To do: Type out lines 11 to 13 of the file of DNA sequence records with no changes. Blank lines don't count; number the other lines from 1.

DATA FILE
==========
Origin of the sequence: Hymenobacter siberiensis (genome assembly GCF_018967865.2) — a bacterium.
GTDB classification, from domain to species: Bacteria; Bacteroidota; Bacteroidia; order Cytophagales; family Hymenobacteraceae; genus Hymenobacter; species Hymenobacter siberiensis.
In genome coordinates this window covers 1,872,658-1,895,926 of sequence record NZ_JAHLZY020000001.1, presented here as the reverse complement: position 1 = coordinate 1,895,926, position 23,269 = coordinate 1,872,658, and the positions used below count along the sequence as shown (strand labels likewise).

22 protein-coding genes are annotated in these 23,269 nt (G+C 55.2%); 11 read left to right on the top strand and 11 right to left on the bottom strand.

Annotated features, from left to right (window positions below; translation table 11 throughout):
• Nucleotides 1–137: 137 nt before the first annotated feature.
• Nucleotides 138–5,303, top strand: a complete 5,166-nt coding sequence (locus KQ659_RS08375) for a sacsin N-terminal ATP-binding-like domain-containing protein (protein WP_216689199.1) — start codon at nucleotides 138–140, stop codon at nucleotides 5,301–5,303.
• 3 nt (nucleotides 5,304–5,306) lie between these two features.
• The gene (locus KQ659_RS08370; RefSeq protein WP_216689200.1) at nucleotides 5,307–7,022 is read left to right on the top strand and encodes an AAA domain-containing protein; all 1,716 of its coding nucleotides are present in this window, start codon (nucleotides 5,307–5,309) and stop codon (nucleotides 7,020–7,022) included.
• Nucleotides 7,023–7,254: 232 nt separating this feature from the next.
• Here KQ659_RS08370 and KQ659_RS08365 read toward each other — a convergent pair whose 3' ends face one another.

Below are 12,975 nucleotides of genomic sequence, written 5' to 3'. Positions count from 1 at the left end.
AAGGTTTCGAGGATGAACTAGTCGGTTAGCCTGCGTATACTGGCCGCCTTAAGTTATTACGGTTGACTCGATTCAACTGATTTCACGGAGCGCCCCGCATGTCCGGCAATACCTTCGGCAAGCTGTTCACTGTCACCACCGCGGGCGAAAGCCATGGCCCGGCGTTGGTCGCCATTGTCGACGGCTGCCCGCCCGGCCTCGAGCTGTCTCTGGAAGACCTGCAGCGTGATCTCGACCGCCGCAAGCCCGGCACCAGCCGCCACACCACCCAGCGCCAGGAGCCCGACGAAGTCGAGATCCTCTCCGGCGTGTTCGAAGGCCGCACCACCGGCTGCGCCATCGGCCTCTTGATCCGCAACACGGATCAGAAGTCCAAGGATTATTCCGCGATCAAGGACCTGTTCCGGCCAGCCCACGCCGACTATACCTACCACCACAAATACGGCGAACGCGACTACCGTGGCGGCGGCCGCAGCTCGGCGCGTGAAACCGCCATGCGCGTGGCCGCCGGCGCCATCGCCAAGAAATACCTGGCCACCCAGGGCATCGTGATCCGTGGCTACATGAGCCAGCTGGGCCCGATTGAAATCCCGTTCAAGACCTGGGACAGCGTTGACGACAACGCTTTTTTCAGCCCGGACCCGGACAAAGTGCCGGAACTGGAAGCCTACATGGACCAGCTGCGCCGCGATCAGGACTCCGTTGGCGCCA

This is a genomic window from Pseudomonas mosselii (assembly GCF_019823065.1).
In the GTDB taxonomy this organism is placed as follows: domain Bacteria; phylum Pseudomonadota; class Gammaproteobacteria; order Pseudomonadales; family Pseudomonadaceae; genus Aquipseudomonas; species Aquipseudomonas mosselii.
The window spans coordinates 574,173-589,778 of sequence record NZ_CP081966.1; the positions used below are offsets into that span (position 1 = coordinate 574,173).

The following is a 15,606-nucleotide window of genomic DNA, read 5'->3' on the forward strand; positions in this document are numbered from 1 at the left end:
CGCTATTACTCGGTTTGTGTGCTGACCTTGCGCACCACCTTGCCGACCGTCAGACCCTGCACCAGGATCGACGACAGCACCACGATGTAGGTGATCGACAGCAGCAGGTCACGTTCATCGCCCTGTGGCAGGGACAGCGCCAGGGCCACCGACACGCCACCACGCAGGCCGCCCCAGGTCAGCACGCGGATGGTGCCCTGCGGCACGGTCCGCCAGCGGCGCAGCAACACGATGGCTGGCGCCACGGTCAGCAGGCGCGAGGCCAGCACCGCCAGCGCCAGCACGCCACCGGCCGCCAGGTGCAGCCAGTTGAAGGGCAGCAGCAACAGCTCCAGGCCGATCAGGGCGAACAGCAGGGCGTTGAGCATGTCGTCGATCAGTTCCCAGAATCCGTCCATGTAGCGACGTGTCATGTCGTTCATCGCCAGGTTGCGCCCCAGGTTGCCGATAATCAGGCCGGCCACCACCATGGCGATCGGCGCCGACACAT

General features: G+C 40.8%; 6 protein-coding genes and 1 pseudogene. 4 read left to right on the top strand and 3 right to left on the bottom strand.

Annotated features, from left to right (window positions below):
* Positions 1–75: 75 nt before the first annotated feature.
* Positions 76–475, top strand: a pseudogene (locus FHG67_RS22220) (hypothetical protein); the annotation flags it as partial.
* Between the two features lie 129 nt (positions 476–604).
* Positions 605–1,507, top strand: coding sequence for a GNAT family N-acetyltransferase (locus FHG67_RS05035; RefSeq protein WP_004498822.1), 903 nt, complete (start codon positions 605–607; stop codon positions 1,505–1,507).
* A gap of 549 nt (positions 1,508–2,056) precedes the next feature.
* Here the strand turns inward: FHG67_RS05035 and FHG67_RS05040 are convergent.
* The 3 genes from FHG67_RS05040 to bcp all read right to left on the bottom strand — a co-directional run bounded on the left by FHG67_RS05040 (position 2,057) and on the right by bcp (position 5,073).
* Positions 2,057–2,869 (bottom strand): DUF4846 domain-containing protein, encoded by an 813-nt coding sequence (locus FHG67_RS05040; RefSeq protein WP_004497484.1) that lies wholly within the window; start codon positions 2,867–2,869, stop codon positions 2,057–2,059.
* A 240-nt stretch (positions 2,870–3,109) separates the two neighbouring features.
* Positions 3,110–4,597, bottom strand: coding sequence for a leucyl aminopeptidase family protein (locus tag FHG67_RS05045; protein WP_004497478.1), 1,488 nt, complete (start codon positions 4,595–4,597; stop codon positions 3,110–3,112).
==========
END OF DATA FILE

• Here KQ659_RS08370 and KQ659_RS08365 read toward each other — a convergent pair whose 3' ends face one another.

Below are 12,975 nucleotides of genomic sequence, written 5' to 3'. Positions count from 1 at the left end.
AAGGTTTCGAGGATGAACTAGTCGGTTAGCCTGCGTATACTGGCCGCCTTAAGTTATTACGGTTGACTCGATTCAACTGATTTCACGGAGCGCCCCGCATGTCCGGCAATACCTTCGGCAAGCTGTTCACTGTCACCACCGCGGGCGAAAGCCATGGCCCGGCGTTGGTCGCCATTGTCGACGGCTGCCCGCCCGGCCTCGAGCTGTCTCTGGAAGACCTGCAGCGTGATCTCGACCGCCGCAAGCCCGGCACCAGCCGCCACACCACCCAGCGCCAGGAGCCCGACGAAGTCGAGATCCTCTCCGGCGTGTTCGAAGGCCGCACCACCGGCTGCGCCATCGGCCTCTTGATCCGCAACACGGATCAGAAGTCCAAGGATTATTCCGCGATCAAGGACCTGTTCCGGCCAGCCCACGCCGACTATACCTACCACCACAAATACGGCGAACGCGACTACCGTGGCGGCGGCCGCAGCTCGGCGCGTGAAACCGCCATGCGCGTGGCCGCCGGCGCCATCGCCAAGAAATACCTGGCCACCCAGGGCATCGTGATCCGTGGCTACATGAGCCAGCTGGGCCCGATTGAAATCCCGTTCAAGACCTGGGACAGCGTTGACGACAACGCTTTTTTCAGCCCGGACCCGGACAAAGTGCCGGAACTGGAAGCCTACATGGACCAGCTGCGCCGCGATCAGGACTCCGTTGGCGCCA